Daphne smiled. "Well, I can tell you don't want to be a concubine, and, honestly, I agree with that. Now, don't get me wrong," she said, her eyes shining with mischief. "There's nothing wrong with being a concubine-"

"Nothing wrong?" Hermione blurted. Was every pureblood this cavalier about the sexual enslavement of women?

"-especially when the man is as good as Harry," Daphne continued as if the interruption hadn't occurred. "But, in your case, it would be a tragic loss." Hermione just stared at her, lost for words. "You're very pretty, Hermione, but you're also the most gifted witch I know, and you're brave and kind and passionate about what you believe in. And, most importantly," she said, staring Hermione right in the eye, "you care deeply and genuinely about Harry. No, Hermione, I think you'd be better as a hetaera."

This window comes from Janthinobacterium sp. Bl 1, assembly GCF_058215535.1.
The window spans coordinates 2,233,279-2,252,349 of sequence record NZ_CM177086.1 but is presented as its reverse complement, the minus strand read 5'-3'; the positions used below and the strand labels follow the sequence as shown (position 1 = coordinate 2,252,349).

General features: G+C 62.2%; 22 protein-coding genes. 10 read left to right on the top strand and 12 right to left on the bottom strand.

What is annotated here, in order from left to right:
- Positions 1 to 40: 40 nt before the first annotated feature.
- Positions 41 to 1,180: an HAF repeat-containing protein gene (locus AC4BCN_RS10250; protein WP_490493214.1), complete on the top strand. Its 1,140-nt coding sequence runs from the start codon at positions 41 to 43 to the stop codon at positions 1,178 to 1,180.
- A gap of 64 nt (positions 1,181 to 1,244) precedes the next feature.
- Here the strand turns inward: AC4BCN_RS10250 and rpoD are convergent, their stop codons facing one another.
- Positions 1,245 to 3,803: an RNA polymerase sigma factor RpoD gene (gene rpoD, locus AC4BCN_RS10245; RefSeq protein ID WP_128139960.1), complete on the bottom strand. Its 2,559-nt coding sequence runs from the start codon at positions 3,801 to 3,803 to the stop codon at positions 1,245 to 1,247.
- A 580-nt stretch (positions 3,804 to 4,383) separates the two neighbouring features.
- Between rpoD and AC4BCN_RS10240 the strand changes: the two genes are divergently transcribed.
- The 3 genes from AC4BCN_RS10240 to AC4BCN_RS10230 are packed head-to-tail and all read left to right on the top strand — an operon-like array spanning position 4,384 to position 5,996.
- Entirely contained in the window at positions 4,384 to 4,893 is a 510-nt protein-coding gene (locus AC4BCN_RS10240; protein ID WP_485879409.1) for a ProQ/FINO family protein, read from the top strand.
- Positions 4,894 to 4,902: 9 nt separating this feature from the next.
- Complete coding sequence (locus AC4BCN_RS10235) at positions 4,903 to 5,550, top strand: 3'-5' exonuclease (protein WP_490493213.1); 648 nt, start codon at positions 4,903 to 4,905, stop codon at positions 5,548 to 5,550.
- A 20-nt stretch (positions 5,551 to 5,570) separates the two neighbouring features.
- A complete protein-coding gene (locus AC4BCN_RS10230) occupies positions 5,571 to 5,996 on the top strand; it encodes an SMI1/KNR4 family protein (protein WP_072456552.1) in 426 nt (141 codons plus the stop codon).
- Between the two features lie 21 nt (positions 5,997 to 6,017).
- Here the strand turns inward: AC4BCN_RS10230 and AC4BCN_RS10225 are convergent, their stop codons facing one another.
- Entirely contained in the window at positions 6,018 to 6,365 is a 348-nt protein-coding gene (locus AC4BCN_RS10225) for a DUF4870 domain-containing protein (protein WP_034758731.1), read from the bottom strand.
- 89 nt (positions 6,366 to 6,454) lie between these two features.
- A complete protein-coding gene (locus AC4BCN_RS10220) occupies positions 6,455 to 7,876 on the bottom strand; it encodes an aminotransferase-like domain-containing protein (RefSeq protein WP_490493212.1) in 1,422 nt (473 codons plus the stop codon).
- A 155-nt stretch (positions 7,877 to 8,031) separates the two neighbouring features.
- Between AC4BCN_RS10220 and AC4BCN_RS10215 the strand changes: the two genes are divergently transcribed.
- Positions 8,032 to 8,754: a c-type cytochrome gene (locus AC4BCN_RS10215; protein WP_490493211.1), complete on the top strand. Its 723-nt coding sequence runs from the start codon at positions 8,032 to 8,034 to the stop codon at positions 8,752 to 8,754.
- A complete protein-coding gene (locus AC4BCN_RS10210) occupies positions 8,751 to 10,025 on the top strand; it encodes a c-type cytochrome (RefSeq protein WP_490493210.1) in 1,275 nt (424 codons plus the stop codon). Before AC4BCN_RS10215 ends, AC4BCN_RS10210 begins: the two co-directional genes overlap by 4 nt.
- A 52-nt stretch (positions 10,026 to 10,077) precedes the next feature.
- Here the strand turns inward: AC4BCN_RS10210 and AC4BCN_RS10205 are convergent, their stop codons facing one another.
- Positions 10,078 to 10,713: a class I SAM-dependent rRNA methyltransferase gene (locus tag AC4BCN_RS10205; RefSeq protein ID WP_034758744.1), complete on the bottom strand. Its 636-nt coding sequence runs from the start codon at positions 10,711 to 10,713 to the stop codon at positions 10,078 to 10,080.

". . . a what?" Hermione asked weakly, giving up trying to understand what was going on in her friend's mind.

"A hetaera," Daphne answered. She pushed the book over to Hermione. It was Wives, Consorts, and Concubines. "My family owns a copy of this; I've been reading it since I was eight," she said with a small smile. Hermione decided not to comment on that. Daphne tapped the cover. "There's a chapter on hetaerae; chapter five, I think. I think you'll believe the book more than me."

Hermione took the book and opened its table of contents, not certain how she should feel about such a comment. She scanned the page:

Introduction, p. 1

Marriage: Husbands and Wives, p. 11

Marriage: Husbands and Consorts, p. 44

Concubines: Slaves or Pets, p. 82